“After all… I am my mother’s daughter.”

Given Gotham’s mysterious guardian and attraction to the criminal element, one would be correct in assuming life at its most prestigious boarding school isn’t exactly normal or quiet. Things are even stranger for Olive Silverlock, who’s dealing with personal issues she’d rather not tell her friends about involving her mother and a certain bat…

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I loved the premise of Gotham Academy straight away. The concept of normal(-ish) children attending a spooky school on the edges of Batman mythos is fantastic. Cloonan does a good job taking that potential and letting it evolve in its own way at an appropriate pace. This is a mystery style tale, more concerned with atmosphere and story than action (though there is enough of that peppered in to keep things exciting). So the pace might be slow for some and it does meander here and there, but I liked the gradual build up of the school, its students, and its secrets. And while the mysteries are all intriguing, Cloonan knows that the true draw is the characters, and keeps the focus firmly on Silverlock and her friends.

The supporting cast is nicely varied and starts showing depth by the end of this volume. Some start out a bit one dimensional for immediate identification and to move the plot along, but happily none of them stay that way for long. Maps is a favorite of mine, as her relentless optimism is contagious and always stays on the side of endearing rather than annoying. Olive having no love for the Batman is interesting, as he almost plays an antagonist. I found him a bit harsh, but it’s a valid interpretation and suits the story. There’s also a fantastic cliffhanger in that regard leading into the next volume.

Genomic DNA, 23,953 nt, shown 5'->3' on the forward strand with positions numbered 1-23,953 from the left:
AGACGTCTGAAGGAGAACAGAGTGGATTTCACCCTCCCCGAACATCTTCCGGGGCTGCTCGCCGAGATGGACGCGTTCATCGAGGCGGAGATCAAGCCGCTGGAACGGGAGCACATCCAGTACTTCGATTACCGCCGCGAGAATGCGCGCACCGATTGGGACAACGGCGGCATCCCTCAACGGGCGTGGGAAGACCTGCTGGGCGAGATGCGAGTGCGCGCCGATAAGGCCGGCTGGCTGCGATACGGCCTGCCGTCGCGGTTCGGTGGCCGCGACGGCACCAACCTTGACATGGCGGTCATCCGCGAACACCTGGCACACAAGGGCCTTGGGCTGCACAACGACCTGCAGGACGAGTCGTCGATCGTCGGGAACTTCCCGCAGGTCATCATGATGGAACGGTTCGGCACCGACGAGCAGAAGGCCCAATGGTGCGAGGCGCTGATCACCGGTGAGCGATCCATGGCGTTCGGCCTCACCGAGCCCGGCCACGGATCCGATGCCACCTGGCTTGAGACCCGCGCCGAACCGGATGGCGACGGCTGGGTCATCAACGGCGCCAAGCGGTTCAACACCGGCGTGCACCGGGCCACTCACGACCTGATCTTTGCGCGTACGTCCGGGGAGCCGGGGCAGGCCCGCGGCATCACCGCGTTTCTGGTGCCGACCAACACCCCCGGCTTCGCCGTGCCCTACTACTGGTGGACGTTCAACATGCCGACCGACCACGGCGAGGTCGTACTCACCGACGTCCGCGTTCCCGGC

The art is great. It has a soft feel that might take getting used to, but everything is clear, expressive, and conveys tone and emotion well. The coloring is amazing. Always vivid, and while usually appropriately dark it brightens up whenever needed.

Overall everything really comes together as a whole here, with the art nicely complimenting an imaginative story. It’s strong ties to Gotham mythos could be double edged, as there were name drops and other references of significance that could be lost on readers not already familiar with Batman comics. But personally I enjoyed Gotham Academy and will definitely be continuing with volume 2.

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